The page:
There is a lot of conversation these days about keeping young people in Wichita. While well meaning, these sentiments miss a critical feature. Many local kids grow up to do well in their own community but many others move away. That is true for all cities, not just Wichita.
Instead, an important element of urban dynamism comes from a regular influx of new young adults. Wichita’s story bore this out. One early pioneer recalled that in the 1860s and 1870s “nearly everybody was young--at least not over middle age--and the gray-headed man was almost none.” The cowboys up the Chisholm Trail were often in their teens and twenties. The first Lebanese entrepreneurs were young men seeking to establish peddling routes. The aviation boom of the 1920s brought in recent veterans of World War I like Walter Beech and young women like Olive Ann Mellor who were looking for new opportunities. World War II brought thousands of young workers to assemble aircraft. More recently, young immigrants from Southeast Asia and Mexico have arrived to establish their own presence here.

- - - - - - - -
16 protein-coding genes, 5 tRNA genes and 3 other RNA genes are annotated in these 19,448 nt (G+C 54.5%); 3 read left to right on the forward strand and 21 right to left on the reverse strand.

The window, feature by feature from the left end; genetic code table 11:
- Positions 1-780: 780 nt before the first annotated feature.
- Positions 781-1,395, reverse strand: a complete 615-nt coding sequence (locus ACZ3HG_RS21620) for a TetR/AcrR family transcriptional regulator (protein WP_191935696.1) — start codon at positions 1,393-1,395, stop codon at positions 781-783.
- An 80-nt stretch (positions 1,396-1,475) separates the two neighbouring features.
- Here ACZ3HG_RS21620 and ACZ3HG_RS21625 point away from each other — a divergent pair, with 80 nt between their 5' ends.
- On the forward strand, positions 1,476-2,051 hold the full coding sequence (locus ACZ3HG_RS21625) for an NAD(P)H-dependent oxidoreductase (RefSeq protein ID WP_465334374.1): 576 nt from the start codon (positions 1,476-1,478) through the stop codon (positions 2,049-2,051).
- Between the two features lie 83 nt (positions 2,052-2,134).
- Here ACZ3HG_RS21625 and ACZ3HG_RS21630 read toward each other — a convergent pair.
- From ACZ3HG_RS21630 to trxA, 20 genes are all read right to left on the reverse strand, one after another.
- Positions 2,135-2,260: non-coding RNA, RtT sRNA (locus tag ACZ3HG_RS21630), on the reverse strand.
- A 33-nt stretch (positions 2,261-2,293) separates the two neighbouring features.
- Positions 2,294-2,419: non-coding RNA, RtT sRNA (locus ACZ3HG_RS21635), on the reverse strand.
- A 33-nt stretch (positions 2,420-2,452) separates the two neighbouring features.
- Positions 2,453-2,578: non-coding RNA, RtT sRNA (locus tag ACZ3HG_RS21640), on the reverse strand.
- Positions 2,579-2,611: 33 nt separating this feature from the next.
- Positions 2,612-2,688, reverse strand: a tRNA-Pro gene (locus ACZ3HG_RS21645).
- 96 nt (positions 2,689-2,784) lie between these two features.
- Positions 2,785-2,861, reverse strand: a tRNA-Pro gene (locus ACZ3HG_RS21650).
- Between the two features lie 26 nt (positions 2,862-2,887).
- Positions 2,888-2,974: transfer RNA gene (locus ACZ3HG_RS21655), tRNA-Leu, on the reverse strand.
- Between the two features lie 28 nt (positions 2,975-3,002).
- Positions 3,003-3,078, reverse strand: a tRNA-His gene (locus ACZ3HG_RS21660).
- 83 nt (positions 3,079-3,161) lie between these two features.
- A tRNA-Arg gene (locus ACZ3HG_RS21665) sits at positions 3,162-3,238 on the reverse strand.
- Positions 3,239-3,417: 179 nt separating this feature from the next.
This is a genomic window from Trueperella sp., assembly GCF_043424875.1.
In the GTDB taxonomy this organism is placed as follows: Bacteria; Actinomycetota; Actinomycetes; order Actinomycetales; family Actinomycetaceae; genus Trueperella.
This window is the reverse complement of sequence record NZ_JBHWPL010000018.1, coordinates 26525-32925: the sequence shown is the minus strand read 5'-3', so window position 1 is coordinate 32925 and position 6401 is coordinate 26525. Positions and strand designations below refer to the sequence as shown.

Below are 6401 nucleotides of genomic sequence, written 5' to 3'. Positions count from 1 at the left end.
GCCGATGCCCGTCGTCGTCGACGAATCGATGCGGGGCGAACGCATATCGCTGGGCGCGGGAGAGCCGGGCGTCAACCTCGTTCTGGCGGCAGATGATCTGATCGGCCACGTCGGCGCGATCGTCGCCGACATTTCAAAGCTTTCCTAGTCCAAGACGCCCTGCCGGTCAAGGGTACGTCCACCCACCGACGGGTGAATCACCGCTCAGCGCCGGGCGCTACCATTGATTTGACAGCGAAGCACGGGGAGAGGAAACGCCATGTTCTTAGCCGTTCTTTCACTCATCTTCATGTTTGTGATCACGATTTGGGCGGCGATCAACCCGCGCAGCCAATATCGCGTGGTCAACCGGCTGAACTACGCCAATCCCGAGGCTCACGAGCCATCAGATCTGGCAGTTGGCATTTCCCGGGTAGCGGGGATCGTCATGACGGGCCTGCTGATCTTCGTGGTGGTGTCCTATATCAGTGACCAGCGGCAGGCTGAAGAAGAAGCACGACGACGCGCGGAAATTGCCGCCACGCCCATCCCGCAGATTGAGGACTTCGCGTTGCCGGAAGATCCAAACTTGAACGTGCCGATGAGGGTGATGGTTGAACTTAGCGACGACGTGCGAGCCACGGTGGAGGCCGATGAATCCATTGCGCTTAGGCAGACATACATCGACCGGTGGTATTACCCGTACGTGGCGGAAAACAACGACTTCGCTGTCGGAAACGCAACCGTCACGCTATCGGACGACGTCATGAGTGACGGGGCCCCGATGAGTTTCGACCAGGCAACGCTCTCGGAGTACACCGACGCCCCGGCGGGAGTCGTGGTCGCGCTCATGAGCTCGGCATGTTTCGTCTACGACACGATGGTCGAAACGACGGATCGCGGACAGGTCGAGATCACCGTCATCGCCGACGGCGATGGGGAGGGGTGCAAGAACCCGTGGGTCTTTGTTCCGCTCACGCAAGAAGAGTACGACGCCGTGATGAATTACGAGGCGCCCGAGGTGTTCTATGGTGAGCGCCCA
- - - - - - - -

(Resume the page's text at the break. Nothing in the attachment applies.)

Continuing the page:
Don’t try to make Wichita a place where young adults want to stay. Instead, we need to work on being a place that attracts young adults from other places. Then maybe our local sons and daughters will also find it a hospitable location to put down roots.